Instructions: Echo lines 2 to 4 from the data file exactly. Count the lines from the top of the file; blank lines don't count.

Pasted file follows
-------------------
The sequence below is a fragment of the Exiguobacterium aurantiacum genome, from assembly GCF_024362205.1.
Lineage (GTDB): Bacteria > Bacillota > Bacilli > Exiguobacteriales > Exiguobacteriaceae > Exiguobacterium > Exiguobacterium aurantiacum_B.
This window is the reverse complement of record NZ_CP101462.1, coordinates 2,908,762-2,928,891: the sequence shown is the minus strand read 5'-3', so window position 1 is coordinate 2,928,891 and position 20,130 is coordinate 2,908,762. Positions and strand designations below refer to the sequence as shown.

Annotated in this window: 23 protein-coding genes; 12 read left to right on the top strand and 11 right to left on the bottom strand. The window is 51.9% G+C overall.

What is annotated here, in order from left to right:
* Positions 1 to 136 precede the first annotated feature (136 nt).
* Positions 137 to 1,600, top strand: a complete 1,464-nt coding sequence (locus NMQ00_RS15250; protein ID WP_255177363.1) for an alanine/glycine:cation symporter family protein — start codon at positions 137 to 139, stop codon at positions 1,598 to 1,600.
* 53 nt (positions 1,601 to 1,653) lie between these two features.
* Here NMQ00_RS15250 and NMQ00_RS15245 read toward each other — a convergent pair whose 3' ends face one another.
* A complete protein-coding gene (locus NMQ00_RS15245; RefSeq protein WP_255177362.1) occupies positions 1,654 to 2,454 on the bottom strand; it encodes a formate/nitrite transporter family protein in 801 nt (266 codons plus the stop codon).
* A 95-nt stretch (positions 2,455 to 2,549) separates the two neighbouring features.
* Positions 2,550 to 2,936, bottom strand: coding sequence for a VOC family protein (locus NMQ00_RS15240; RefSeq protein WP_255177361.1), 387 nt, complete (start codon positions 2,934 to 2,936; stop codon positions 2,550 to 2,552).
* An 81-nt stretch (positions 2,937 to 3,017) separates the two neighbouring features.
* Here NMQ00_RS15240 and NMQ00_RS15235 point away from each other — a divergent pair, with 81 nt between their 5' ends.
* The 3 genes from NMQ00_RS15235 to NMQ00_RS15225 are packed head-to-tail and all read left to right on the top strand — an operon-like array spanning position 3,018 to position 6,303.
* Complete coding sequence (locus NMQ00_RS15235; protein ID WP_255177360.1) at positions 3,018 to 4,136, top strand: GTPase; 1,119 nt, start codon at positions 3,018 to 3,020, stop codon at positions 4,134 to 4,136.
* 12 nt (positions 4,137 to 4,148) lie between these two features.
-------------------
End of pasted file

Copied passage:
Lineage (GTDB): Bacteria > Bacillota > Bacilli > Exiguobacteriales > Exiguobacteriaceae > Exiguobacterium > Exiguobacterium aurantiacum_B.
This window is the reverse complement of record NZ_CP101462.1, coordinates 2,908,762-2,928,891: the sequence shown is the minus strand read 5'-3', so window position 1 is coordinate 2,928,891 and position 20,130 is coordinate 2,908,762. Positions and strand designations below refer to the sequence as shown.

Annotated in this window: 23 protein-coding genes; 12 read left to right on the top strand and 11 right to left on the bottom strand. The window is 51.9% G+C overall.